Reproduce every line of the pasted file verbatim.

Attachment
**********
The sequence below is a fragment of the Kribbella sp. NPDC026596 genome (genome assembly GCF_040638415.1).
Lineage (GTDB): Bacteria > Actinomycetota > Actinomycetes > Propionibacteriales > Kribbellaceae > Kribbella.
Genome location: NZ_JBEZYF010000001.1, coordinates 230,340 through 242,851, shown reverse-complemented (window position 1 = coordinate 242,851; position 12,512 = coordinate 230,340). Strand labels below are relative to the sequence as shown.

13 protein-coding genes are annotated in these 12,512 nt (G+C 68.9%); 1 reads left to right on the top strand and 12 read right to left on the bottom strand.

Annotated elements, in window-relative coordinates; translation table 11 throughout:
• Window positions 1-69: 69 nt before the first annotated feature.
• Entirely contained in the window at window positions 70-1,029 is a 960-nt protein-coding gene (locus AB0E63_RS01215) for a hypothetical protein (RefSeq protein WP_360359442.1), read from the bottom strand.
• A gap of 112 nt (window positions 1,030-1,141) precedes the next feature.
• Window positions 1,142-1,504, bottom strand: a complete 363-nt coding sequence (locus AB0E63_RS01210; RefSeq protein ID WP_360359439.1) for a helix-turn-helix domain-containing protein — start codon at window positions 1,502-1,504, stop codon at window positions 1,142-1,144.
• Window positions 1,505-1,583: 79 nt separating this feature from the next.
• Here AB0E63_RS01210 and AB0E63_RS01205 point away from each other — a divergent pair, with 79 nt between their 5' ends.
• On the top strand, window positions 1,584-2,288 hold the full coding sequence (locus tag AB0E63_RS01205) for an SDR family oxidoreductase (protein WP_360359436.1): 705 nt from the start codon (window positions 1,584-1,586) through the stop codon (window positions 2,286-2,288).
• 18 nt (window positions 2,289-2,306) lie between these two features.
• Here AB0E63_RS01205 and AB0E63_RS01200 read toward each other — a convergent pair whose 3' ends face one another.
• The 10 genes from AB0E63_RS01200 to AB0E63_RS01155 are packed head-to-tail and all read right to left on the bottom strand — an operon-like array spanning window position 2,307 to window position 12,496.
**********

The sequence below is a fragment of the Kribbella sp. NPDC026596 genome (genome assembly GCF_040638415.1).
Lineage (GTDB): Bacteria > Actinomycetota > Actinomycetes > Propionibacteriales > Kribbellaceae > Kribbella.
Genome location: NZ_JBEZYF010000001.1, coordinates 230,340 through 242,851, shown reverse-complemented (window position 1 = coordinate 242,851; position 12,512 = coordinate 230,340). Strand labels below are relative to the sequence as shown.

13 protein-coding genes are annotated in these 12,512 nt (G+C 68.9%); 1 reads left to right on the top strand and 12 read right to left on the bottom strand.

Annotated elements, in window-relative coordinates; translation table 11 throughout:
• Window positions 1-69: 69 nt before the first annotated feature.
• Entirely contained in the window at window positions 70-1,029 is a 960-nt protein-coding gene (locus AB0E63_RS01215) for a hypothetical protein (RefSeq protein WP_360359442.1), read from the bottom strand.
• A gap of 112 nt (window positions 1,030-1,141) precedes the next feature.
• Window positions 1,142-1,504, bottom strand: a complete 363-nt coding sequence (locus AB0E63_RS01210; RefSeq protein ID WP_360359439.1) for a helix-turn-helix domain-containing protein — start codon at window positions 1,502-1,504, stop codon at window positions 1,142-1,144.
• Window positions 1,505-1,583: 79 nt separating this feature from the next.
• Here AB0E63_RS01210 and AB0E63_RS01205 point away from each other — a divergent pair, with 79 nt between their 5' ends.
• On the top strand, window positions 1,584-2,288 hold the full coding sequence (locus tag AB0E63_RS01205) for an SDR family oxidoreductase (protein WP_360359436.1): 705 nt from the start codon (window positions 1,584-1,586) through the stop codon (window positions 2,286-2,288).
• 18 nt (window positions 2,289-2,306) lie between these two features.
• Here AB0E63_RS01205 and AB0E63_RS01200 read toward each other — a convergent pair whose 3' ends face one another.
• The 10 genes from AB0E63_RS01200 to AB0E63_RS01155 are packed head-to-tail and all read right to left on the bottom strand — an operon-like array spanning window position 2,307 to window position 12,496.